Section 3.3

We have already seen how variables are memory cells that we can access by an identifier. But these variables are stored in concrete places of the computer memory. For our programs, the computer memory is only a succession of 1 byte cells (the minimum size for a datum), each one with a unique address.

A good simile for the computer memory can be a street in any city. On a street all houses are consecutively numbered with an unique identifier so if we talk about 27th of Sesame Street we will be able to find that place without loss, since it must be only one house with that number and, in addition, we know that that house will be between houses 26 and 28 (or between houses 25 and 29, depending on the city).

In the same way in which houses in a street are numbered, the operating system organizes the memory with unique and consecutive numbers, so if we talk about location 1776 in the memory, we know that there is only one location with that address and also that is between addresses 1775 and 1777.

Address (dereference) operator (&).

At the moment in which we declare a variable this one must be stored in a concrete location in this succession of cells (the memory). We generally do not decide where the variable is to be placed - fortunately that is something automatically done by the compiler and the operating system on runtime, but once the operating system has assigned an address there are some cases in which we may be interested in knowing where the variabel is stored.

This can be done by preceding the variable identifier by an ampersand sign (&), which literally means "address of". For example:

ted = &andy;
would assign to variable ted the address of variable andy, since when preceding the name of the variable andy with the ampersand (&) character we are no longer talking about the content of the variable, but about its address in memory.

We are going to suppose that andy has been placed in the memory address 1776 and that we write the following:

andy = 25;
fred = andy;
ted = &andy;
the result will be the one shown in the following diagram:
We have assigned to fred the content of variable andy as we have done in many other occasions in previous sections of this tutorial, but to ted we have assigned the memory address in which the operating system stores the value of andy, that we have imagined that it was 1776 (it can be any address, I have just invented this one). The reason is that in the allocation of ted we have preceded andy with an ampersand (&) character.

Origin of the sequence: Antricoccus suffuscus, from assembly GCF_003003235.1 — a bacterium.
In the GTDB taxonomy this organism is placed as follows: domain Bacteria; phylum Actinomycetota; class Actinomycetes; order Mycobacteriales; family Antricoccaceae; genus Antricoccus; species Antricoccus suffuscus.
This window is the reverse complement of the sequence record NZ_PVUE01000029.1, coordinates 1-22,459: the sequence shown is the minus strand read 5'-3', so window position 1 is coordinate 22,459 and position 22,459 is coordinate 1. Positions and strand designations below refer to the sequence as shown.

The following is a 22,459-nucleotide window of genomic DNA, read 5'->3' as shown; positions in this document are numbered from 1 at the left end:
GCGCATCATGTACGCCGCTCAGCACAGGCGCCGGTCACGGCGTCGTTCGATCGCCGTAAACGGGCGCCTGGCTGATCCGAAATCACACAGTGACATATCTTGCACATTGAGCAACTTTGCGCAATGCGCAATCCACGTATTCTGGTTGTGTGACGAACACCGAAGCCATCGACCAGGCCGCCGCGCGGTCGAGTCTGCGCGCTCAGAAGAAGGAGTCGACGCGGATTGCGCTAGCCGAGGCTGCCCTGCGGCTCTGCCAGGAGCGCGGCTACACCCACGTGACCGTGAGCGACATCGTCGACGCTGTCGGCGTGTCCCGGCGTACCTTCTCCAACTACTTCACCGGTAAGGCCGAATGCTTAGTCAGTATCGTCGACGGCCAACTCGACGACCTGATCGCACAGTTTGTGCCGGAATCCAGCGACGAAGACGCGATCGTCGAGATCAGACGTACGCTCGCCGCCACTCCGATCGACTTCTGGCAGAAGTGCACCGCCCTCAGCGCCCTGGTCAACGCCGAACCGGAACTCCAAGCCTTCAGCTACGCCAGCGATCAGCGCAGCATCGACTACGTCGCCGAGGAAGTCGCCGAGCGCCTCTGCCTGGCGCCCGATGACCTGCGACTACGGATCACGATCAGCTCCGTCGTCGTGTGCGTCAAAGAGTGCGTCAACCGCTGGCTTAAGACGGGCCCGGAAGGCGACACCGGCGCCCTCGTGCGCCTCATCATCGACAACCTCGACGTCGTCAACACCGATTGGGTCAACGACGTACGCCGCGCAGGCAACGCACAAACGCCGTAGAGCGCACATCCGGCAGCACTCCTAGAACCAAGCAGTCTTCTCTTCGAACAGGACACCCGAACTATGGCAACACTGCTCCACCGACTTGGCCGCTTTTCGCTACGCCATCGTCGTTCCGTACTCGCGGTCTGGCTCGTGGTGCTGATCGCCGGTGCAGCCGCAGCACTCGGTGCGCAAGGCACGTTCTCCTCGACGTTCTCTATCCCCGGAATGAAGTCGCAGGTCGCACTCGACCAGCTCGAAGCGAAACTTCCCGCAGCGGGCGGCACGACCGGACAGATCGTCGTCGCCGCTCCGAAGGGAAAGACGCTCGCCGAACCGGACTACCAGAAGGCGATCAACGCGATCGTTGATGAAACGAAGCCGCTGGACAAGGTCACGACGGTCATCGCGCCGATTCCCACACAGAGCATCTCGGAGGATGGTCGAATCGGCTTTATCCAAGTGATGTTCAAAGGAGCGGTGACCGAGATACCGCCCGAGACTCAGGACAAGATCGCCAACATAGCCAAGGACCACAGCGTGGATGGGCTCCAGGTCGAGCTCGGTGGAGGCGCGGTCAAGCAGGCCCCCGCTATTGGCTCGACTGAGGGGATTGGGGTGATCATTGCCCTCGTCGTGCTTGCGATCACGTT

The variable that stores the address of another variable (like ted in the previous example) is what we call a pointer. In C++ pointers have certain virtues and they are used very often. More ahead we will see how this type of variables are declared.

Reference operator (*)

Using a pointer we can access directly to the value stored in the variable pointed by it just by preceding the pointer identifier with the reference operator asterisk (*), that can be literally translated to "value pointed by". Thus, following with the values of the previous example, if we write:
beth = *ted;
(that we could read as: "beth equal to value pointed by ted") beth would take the value 25, since ted is 1776, and the value pointed by 1776 is 25.
You must clearly differenciate that ted stores 1776, but *ted (with an asterisk * before) refers to the value stored in the address 1776, that is 25. Notice the difference to include or not the reference asterisk (I have included an explanatory commentary of how each expression could be read):

beth = ted;   // beth equal to ted ( 1776 )
beth = *ted;  // beth equal to value pointed by ted ( 25 )

Operator of address or dereference (&)
It is used as a variable prefix and can be translated as "address of", thus: &variable1 can be read as "address of variable1"

Operator of reference (*)
It indicates that what has to be evaluated is the content pointed by the expression considered as an address. It can be translated by "value pointed by".
* mypointer can be read as "value pointed by mypointer".

At this point, and following with the same example initiated above where:

andy = 25;
ted = &andy;
you should be able to clearly see that all the following expressions are true:
andy == 25
&andy == 1776
ted == 1776
*ted == 25